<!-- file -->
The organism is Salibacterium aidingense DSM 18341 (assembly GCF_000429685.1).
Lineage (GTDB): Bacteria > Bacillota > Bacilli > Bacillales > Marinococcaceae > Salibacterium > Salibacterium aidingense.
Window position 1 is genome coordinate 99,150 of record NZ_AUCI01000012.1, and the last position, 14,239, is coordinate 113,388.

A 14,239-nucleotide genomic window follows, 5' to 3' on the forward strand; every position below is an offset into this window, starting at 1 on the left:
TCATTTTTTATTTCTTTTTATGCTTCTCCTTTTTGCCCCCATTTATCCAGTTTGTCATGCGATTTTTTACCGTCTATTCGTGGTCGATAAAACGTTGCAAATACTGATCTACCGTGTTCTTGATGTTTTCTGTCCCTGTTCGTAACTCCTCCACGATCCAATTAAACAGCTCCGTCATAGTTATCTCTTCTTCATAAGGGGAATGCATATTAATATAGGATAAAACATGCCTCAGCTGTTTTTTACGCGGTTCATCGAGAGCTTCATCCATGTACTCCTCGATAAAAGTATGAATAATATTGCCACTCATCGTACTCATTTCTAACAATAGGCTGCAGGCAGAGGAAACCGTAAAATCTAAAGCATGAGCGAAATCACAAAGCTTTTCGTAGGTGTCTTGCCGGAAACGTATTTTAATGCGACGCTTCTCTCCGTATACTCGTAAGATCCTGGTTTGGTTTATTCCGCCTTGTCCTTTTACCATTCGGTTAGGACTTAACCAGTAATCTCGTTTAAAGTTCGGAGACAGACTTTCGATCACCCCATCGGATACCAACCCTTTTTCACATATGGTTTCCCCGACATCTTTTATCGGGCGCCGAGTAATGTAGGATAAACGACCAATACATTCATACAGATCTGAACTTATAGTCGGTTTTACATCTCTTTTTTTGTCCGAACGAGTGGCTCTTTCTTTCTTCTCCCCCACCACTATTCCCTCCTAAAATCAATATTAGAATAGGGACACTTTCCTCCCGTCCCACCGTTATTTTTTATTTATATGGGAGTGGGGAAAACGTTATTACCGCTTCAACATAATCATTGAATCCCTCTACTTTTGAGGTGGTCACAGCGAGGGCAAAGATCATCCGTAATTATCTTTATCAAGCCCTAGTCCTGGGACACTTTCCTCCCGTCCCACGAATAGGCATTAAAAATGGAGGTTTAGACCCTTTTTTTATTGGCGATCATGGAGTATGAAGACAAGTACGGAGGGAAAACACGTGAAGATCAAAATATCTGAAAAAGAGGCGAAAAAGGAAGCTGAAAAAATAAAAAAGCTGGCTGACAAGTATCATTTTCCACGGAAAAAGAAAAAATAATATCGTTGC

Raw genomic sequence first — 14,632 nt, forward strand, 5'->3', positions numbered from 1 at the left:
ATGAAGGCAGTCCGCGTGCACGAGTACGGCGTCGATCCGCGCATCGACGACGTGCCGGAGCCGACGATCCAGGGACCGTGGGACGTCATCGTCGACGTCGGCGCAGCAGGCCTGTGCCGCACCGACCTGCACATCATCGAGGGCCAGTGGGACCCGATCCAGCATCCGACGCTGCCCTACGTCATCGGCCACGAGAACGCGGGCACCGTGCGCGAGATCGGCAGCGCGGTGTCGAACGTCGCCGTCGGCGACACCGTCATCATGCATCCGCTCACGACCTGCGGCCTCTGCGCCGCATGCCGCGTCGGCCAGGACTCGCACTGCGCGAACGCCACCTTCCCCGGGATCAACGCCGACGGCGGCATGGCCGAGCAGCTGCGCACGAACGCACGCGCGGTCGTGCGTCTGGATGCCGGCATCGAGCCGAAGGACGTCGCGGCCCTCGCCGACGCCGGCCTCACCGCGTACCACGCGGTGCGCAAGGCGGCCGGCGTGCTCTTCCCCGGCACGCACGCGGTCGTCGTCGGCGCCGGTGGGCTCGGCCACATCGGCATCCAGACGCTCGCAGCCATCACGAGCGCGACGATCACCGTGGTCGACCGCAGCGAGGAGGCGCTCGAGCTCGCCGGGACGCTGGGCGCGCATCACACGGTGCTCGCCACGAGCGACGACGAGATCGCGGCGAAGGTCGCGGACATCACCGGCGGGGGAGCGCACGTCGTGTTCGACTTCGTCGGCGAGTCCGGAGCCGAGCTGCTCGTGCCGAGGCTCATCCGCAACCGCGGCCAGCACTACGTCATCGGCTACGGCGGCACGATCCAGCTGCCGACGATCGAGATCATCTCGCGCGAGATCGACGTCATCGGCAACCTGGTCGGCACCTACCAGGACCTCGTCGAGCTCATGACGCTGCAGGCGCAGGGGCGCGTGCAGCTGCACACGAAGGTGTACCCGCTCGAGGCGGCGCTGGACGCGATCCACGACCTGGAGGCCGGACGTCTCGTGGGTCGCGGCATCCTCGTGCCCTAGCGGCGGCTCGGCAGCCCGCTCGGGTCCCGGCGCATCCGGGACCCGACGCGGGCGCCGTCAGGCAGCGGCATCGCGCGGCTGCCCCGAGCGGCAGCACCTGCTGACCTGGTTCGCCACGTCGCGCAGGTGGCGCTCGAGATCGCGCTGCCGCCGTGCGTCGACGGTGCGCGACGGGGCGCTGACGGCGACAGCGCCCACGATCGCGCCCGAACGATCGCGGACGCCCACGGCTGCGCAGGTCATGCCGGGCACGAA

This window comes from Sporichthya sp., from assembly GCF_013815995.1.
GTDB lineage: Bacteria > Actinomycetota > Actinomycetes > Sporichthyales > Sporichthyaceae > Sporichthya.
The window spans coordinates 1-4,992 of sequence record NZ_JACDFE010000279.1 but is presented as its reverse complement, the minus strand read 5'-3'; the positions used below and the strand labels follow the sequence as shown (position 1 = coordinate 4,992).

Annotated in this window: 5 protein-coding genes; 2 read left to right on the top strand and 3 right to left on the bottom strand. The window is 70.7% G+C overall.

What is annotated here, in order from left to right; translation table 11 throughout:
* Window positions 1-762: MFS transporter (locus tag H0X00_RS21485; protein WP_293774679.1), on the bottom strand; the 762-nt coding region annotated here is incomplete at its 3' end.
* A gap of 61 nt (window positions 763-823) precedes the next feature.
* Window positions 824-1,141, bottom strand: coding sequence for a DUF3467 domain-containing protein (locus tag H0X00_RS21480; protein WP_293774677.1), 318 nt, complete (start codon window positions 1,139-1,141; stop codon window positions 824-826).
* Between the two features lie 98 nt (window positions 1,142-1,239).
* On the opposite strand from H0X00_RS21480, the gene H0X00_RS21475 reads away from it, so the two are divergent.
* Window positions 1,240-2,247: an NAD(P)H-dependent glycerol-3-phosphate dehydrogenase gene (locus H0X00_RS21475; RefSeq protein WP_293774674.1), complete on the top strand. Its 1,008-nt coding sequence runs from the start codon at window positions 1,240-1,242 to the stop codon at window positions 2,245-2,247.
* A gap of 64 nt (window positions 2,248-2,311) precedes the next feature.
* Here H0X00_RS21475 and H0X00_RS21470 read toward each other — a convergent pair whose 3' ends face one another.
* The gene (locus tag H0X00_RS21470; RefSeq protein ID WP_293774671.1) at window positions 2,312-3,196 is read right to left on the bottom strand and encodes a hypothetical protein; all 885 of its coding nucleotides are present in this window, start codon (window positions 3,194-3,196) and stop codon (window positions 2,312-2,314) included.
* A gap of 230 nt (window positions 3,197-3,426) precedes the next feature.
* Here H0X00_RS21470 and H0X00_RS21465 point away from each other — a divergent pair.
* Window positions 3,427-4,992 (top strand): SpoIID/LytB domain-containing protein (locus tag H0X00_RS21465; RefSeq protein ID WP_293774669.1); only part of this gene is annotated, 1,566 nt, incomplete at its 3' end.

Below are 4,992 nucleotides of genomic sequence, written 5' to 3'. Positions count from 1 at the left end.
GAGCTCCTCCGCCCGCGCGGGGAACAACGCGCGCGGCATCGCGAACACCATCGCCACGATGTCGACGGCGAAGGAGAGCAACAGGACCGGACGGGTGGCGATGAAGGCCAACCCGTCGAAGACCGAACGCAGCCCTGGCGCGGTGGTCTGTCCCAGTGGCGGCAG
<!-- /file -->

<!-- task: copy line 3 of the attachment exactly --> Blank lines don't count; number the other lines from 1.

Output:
Window position 1 is genome coordinate 99,150 of record NZ_AUCI01000012.1, and the last position, 14,239, is coordinate 113,388.